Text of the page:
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State to audit city of Richmond

A citizen’s group fed up with the way the city of Richmond’s city council and mayor have conducted business will get their wish.
State Auditor Susan Montee has sent letters to the city of Richmond and the citizen’s group point of contact, former Mayor Ed Lee Swafford, that her office will conduct an audit of the city.
The group needed just 10 days to collect 498 petition signatures to have the audit conducted. County Clerk Lynn Rogers certified 445 of the signatures. The group needed only 351 or 15 percent of the number of registered voters from the 2004 gubernatorial elections.
Swafford said it was indicated to him that the audit could begin sometime after the first of the year. State Auditor Chief-of Staff Joe Martin said the audit would take three to five months to complete. Montee’s office estimates the cost of the audit to be between $10,000 and $20,000. The cost of the audit must be paid by the city.
A representative from Montee’s office will have a private meeting with the citizens to gauge what their concerns are.
State auditors will examine the city’s accounting practices, checks and balances, proper procedures for handling and accounting of money, and compliances of policies, ordinances and state statues, according to Martin.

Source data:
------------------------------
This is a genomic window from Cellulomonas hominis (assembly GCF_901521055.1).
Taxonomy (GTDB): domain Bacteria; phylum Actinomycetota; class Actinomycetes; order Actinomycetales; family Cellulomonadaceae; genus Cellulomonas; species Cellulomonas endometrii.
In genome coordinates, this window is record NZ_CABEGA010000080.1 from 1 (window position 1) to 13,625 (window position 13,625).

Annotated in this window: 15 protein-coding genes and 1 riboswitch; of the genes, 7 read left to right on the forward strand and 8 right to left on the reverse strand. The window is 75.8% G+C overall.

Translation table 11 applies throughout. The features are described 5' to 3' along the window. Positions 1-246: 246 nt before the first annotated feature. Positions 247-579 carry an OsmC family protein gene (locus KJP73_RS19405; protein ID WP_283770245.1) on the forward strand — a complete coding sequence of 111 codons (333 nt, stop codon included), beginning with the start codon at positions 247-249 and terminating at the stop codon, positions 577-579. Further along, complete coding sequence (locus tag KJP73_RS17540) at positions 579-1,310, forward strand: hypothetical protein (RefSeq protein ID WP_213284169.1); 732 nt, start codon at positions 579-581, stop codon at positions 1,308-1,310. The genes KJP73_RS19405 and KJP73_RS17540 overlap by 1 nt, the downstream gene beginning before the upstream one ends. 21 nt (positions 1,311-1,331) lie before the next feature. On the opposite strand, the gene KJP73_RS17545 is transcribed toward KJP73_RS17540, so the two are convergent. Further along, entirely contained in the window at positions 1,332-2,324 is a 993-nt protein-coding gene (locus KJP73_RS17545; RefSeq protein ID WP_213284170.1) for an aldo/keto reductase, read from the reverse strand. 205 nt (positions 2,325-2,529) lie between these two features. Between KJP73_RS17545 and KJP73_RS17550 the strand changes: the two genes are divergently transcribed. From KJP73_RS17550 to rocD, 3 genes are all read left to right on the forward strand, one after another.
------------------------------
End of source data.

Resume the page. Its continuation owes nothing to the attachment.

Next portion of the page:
Once the report is complete, a public hearing will be held in conjunction with the city council. The city council will have a chance to respond before a final report is issued to the public of the audit’s findings and what the city intends to do about the results.
Some city council members at Tuesday night committee meetings indicated they were not pleased with the request.
However, City Administrator Rick Childers said the audit is coming, so the focus shouldn’t be on why.
“It’s going to happen, that’s the deal,” Childers said. “It’s a wonderful opportunity and we will treat it as a wonderful opportunity.”
Childers said no penalties can be handed down from the audit but it does provide solid information.
“The information you get back from those pinpoints process improvements,” he said. “They have zero-enforcement authority, but they do have years of experience of finding ways to do things better.
The audit process does not have a penalty phase, but some steps have already been taken publicly concerning the city’s compliance of the Missouri Sunshine Law.
The Daily News currently has a lawsuit against the city of Richmond to release the minutes of closed-session meetings where Richmond City Council members deliberated and discussed their decision to overturn Richmond Planning and Zoning’s denial of zoning 308 and 310 E. Main from residential to commercial property.

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